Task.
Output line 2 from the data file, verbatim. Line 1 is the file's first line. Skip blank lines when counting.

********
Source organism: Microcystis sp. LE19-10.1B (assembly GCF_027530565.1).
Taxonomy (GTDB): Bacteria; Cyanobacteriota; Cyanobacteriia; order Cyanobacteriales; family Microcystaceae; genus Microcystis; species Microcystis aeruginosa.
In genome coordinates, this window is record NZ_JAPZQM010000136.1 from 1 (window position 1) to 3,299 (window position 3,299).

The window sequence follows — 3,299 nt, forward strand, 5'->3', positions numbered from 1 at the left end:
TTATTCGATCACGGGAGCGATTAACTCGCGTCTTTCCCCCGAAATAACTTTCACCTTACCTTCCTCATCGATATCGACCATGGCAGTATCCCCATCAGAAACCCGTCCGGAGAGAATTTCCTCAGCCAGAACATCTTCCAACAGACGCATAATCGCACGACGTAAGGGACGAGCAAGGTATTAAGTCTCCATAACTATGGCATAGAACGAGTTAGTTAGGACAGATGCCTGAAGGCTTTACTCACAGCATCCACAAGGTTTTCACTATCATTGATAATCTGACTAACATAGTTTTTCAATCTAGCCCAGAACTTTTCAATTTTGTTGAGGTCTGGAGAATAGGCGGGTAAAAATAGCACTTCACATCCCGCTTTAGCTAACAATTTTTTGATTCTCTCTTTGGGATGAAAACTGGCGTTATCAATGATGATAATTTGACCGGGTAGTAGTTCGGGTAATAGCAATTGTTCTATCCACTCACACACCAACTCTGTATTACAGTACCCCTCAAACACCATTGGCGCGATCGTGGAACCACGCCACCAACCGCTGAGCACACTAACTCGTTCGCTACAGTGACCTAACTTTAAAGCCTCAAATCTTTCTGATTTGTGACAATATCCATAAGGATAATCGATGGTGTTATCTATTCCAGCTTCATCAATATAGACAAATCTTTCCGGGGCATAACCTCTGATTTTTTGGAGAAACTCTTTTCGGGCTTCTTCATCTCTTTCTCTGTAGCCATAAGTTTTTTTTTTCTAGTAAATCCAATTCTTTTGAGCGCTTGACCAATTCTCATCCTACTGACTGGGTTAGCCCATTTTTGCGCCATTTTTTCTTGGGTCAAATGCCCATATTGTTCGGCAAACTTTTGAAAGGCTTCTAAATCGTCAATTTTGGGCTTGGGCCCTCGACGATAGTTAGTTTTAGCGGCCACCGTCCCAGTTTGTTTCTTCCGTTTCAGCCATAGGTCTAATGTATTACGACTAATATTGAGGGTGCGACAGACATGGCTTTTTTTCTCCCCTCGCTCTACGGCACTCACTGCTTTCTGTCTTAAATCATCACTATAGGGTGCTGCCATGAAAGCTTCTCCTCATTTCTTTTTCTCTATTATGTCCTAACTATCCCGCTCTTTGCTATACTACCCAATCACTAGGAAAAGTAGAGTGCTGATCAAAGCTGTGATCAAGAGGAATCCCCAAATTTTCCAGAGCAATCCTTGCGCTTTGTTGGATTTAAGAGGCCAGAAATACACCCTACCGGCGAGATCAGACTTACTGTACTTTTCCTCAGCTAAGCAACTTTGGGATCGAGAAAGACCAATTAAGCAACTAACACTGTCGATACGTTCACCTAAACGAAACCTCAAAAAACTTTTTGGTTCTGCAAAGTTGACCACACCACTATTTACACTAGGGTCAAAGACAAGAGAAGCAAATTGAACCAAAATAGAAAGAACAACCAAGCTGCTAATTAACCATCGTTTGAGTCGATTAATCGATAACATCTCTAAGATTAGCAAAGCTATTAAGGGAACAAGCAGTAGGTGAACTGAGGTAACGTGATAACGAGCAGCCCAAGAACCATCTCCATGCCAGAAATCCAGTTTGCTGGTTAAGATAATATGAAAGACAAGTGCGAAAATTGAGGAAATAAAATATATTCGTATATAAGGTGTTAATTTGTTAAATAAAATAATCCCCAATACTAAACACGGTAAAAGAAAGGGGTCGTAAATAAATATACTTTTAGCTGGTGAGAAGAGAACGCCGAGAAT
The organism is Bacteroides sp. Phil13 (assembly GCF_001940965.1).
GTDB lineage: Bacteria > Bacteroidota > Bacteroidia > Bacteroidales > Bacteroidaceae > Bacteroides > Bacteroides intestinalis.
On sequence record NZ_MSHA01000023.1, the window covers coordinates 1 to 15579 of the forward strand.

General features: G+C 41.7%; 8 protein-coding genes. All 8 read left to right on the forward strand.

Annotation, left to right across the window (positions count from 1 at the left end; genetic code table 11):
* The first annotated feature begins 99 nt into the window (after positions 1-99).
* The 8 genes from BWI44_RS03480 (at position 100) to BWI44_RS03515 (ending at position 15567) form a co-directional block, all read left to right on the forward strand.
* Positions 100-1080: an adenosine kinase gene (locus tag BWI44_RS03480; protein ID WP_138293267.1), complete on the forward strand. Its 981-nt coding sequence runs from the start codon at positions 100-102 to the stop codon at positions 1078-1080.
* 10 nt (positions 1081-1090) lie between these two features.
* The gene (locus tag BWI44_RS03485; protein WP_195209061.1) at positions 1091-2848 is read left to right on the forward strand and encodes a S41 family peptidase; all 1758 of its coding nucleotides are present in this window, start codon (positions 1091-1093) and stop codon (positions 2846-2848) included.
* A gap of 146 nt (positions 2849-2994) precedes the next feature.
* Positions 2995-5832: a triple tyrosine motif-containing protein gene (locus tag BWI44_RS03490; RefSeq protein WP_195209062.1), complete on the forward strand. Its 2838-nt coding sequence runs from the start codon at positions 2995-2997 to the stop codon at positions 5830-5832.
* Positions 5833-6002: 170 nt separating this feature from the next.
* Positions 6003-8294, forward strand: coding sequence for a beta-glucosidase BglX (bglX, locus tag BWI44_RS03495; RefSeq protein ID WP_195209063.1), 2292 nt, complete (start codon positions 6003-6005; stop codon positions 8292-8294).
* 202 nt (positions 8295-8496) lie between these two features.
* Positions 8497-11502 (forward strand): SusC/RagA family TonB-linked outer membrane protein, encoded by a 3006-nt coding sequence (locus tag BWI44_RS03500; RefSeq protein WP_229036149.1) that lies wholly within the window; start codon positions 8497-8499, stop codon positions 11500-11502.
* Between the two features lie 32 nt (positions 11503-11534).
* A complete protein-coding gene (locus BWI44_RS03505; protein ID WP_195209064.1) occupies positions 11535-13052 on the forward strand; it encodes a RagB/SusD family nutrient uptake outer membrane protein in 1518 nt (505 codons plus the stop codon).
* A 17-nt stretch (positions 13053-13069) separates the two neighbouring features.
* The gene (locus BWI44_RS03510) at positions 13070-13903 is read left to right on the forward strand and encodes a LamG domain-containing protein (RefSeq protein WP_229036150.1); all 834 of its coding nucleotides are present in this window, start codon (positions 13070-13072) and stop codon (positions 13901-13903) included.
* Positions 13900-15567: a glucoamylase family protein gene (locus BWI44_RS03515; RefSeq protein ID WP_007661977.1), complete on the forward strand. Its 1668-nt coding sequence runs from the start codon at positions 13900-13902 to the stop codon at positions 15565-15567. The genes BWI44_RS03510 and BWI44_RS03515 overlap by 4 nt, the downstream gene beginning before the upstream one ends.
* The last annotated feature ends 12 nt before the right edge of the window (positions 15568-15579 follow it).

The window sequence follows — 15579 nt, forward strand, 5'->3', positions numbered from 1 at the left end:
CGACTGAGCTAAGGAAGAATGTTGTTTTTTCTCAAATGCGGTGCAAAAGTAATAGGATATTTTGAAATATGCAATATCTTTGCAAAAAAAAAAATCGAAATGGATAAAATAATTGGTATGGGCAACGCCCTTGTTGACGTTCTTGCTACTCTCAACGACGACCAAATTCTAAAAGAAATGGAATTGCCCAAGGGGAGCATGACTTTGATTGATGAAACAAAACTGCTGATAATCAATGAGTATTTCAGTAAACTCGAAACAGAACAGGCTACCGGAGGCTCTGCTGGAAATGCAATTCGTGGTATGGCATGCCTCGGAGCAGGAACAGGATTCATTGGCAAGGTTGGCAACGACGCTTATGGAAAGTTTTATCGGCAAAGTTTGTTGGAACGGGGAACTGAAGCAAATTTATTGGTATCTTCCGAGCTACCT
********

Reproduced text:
Taxonomy (GTDB): Bacteria; Cyanobacteriota; Cyanobacteriia; order Cyanobacteriales; family Microcystaceae; genus Microcystis; species Microcystis aeruginosa.